--Introduction: This Time Joseph Smith Conjurs up Visions of Poisoning
Joseph Smith’s inventively lustful claim that God commanded him to practice polygamy ended up causing him all kinds of grief (including contributing to his death at Carthage, Illinois, after he had ordered a newspaper press destroyed for having exposed his polygamous affairs).
Before he was actually murdered, however, Jumpy Joe suspected that even his wife was out to kill him over his polygamous philanderings.
--Attempted Coffee Killing: Joseph's Hallucinatory Hang-Ups Over a Murder-Minded Emma
In their book, "Mormon Enigma: Emma Hale Smith,” LDS authors Linda King Newell and Valeen Tippetts Avery write of Smith’s polygamy-produced paranoia:
"Although Emma's attempt to accept plural marriage brought temporary peace to the Smith household, neither Emma's resolve nor the peace lasted long. Emily Partridge commented that Joseph 'would walk the floor back and forth, with his hands clasped behind him (a way he had of placing his hands when his mind was deeply troubled), his countenance showing that he was weighed down with some terrible burden.'
"The strain in his private life, coupled with threats from marauders and dissension within the church and community, began to affect Joseph's health. On Sunday, November 5, Joseph became suddenly sick and vomited so hard that he dislocated his jaw and 'raised fresh blood.'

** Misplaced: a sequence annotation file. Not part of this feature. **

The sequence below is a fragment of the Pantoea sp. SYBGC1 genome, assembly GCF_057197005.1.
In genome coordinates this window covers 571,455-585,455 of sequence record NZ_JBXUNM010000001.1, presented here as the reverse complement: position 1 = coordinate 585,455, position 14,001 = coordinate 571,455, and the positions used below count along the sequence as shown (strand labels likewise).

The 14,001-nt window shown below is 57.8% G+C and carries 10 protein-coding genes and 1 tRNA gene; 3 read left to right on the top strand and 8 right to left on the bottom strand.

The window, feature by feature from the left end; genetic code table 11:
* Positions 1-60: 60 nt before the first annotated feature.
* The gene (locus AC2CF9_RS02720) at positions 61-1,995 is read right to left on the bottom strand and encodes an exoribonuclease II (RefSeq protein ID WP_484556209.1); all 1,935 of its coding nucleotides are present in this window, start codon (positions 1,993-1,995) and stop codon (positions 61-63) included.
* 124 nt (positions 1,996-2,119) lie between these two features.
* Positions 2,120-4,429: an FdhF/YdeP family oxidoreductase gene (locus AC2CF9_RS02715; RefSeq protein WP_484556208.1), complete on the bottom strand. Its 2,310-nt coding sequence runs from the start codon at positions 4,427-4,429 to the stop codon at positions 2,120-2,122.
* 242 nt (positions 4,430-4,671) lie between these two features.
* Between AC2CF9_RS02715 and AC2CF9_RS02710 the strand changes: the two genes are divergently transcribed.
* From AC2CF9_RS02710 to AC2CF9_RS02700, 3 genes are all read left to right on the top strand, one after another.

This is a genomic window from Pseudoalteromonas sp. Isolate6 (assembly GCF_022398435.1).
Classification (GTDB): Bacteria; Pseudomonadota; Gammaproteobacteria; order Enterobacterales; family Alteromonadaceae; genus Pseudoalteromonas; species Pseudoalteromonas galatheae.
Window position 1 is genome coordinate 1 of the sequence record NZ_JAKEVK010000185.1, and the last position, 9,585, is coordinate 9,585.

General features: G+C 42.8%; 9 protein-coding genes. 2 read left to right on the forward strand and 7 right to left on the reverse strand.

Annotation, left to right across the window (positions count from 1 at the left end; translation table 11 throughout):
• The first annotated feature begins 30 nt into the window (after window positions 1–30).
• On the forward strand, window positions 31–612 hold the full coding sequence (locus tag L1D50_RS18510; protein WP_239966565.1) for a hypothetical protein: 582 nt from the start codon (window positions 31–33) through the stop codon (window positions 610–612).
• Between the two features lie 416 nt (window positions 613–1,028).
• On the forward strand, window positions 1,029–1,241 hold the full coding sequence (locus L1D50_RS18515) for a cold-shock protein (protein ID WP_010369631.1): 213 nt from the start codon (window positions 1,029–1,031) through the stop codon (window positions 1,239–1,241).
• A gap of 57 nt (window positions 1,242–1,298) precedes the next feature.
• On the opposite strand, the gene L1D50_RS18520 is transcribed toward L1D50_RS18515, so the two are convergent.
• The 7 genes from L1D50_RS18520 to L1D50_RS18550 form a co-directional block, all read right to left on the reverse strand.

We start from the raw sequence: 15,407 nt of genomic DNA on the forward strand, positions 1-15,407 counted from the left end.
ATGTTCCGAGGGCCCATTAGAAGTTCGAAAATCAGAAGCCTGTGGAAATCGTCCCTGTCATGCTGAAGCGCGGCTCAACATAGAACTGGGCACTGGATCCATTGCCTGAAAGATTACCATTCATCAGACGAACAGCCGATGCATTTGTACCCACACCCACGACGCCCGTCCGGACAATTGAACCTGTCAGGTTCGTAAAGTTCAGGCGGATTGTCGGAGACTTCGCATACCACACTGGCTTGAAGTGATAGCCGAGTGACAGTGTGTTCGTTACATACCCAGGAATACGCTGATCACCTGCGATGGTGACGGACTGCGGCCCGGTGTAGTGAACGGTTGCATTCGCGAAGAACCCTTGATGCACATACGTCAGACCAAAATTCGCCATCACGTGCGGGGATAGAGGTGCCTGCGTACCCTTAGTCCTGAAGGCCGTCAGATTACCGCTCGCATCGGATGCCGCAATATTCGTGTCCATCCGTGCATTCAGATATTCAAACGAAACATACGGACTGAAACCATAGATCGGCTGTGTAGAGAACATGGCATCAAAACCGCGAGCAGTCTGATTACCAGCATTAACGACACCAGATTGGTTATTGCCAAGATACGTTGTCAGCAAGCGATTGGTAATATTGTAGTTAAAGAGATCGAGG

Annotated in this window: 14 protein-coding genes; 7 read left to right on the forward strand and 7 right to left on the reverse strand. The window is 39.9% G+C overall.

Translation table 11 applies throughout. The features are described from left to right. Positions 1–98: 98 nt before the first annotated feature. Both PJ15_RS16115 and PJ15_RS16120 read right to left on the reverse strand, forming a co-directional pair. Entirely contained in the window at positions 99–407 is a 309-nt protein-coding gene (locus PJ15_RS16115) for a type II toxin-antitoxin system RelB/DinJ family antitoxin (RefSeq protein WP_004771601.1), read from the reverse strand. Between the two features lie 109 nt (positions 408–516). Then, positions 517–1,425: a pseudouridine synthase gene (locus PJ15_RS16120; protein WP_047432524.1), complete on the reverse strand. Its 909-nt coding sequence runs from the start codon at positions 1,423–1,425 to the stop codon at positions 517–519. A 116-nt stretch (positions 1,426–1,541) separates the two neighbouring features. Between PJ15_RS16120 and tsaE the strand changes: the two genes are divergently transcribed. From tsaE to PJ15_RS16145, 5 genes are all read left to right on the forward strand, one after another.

"His self-diagnosis was that he had every symptom of poisoning. But he was well enough in the evening to attend an Endowment Council meeting in the room over the red brick store.
"According to current medical literature, no poison available in 1844 was caustic enough to pool blood in the stomach so rapidly after ingestion as Joseph's symptoms indicate and still be so ineffective as to allow the victim to pursue normal activities within a few hours . . . .
"Twenty-two years later Brigham Young described a 'secret council,' . . . at which he said Joseph accused Emma of the poisoning and 'called upon her to deny it if she could . . . . He told her that she was a child of hell, and literally the most wicked woman on this earth, that there was not one more wicked than she. He told her where she got the poison, and how she put it in a cup of coffee; said he, 'You got that poison so and so, and I drank it, but you could not kill me.' When it entered his stomach he went to the door and threw it off. He spoke to her in that council in a very severe manner, and she never said one word in reply. I have witnesses all around, who can testify that I am now telling the truth. Twice she undertook to kill him.' [Young] did not elaborate on the alleged second occurrence, but in 1866 Brigham's rhetoric could well have been stronger that Joseph's actual words, for it came at a time when Brigham was particularly hostile toward Emma.
"Evidence suggests that Joseph indeed accused Emma of poisoning his coffee. His diary records that he and Emma did not participate in the Prayer Circle at that meeting . . . . This is particularly significant because members were asked not to join the Prayer Circle if they had feelings of antagonism toward anyone else in the group. Only unusual circumstances would have restrained them. Apparently Joseph believed at the time that Emma poisoned him, but strong evidence suggests that his self-diagnosis was mistaken and, therefore, so was his accusation of Emma.
"Five weeks later Joseph again experienced sudden nausea and vomiting. 'I awoke this morning in good health but was soon suddenly seized with a great dryness of the mouth and throat, and sickness of the stomach, and vomited freely . . . . I was never prostrated so low, in so short a time, before, but by evening was considerably revived.'
"He mentioned being 'somewhat out of health' on January 21, 'somewhat unwell' on April 2, and 'suddenly taken sick,' on April 28 . . . .